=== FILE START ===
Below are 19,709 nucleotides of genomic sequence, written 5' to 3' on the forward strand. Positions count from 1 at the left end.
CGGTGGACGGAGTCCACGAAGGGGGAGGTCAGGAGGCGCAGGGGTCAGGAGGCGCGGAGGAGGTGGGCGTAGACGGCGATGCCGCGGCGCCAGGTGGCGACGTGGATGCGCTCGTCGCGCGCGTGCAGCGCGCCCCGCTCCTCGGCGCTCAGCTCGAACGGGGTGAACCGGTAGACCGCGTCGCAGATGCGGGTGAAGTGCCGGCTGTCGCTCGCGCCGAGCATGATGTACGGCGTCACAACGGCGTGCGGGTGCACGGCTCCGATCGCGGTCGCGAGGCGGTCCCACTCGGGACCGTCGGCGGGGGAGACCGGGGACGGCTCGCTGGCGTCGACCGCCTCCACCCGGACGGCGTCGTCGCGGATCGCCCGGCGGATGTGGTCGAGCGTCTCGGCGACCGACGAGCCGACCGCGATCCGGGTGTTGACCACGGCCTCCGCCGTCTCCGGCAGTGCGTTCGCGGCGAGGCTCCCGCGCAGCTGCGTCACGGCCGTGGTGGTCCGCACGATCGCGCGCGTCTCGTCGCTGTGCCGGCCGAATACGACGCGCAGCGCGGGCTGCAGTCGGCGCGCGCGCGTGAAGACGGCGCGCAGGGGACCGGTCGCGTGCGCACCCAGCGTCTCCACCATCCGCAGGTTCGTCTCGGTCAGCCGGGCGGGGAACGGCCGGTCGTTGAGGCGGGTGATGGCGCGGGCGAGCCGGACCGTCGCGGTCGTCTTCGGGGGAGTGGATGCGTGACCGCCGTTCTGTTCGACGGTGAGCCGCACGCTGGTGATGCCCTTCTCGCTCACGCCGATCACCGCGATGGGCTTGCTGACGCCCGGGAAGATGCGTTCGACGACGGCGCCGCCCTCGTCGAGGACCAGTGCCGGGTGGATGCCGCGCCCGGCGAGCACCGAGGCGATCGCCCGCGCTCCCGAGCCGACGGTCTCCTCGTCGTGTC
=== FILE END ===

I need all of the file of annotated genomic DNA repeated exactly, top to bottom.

Below are 19,709 nucleotides of genomic sequence, written 5' to 3' on the forward strand. Positions count from 1 at the left end.
CGGTGGACGGAGTCCACGAAGGGGGAGGTCAGGAGGCGCAGGGGTCAGGAGGCGCGGAGGAGGTGGGCGTAGACGGCGATGCCGCGGCGCCAGGTGGCGACGTGGATGCGCTCGTCGCGCGCGTGCAGCGCGCCCCGCTCCTCGGCGCTCAGCTCGAACGGGGTGAACCGGTAGACCGCGTCGCAGATGCGGGTGAAGTGCCGGCTGTCGCTCGCGCCGAGCATGATGTACGGCGTCACAACGGCGTGCGGGTGCACGGCTCCGATCGCGGTCGCGAGGCGGTCCCACTCGGGACCGTCGGCGGGGGAGACCGGGGACGGCTCGCTGGCGTCGACCGCCTCCACCCGGACGGCGTCGTCGCGGATCGCCCGGCGGATGTGGTCGAGCGTCTCGGCGACCGACGAGCCGACCGCGATCCGGGTGTTGACCACGGCCTCCGCCGTCTCCGGCAGTGCGTTCGCGGCGAGGCTCCCGCGCAGCTGCGTCACGGCCGTGGTGGTCCGCACGATCGCGCGCGTCTCGTCGCTGTGCCGGCCGAATACGACGCGCAGCGCGGGCTGCAGTCGGCGCGCGCGCGTGAAGACGGCGCGCAGGGGACCGGTCGCGTGCGCACCCAGCGTCTCCACCATCCGCAGGTTCGTCTCGGTCAGCCGGGCGGGGAACGGCCGGTCGTTGAGGCGGGTGATGGCGCGGGCGAGCCGGACCGTCGCGGTCGTCTTCGGGGGAGTGGATGCGTGACCGCCGTTCTGTTCGACGGTGAGCCGCACGCTGGTGATGCCCTTCTCGCTCACGCCGATCACCGCGATGGGCTTGCTGACGCCCGGGAAGATGCGTTCGACGACGGCGCCGCCCTCGTCGAGGACCAGTGCCGGGTGGATGCCGCGCCCGGCGAGCACCGAGGCGATCGCCCGCGCTCCCGAGCCGACGGTCTCCTCGTCGTGTC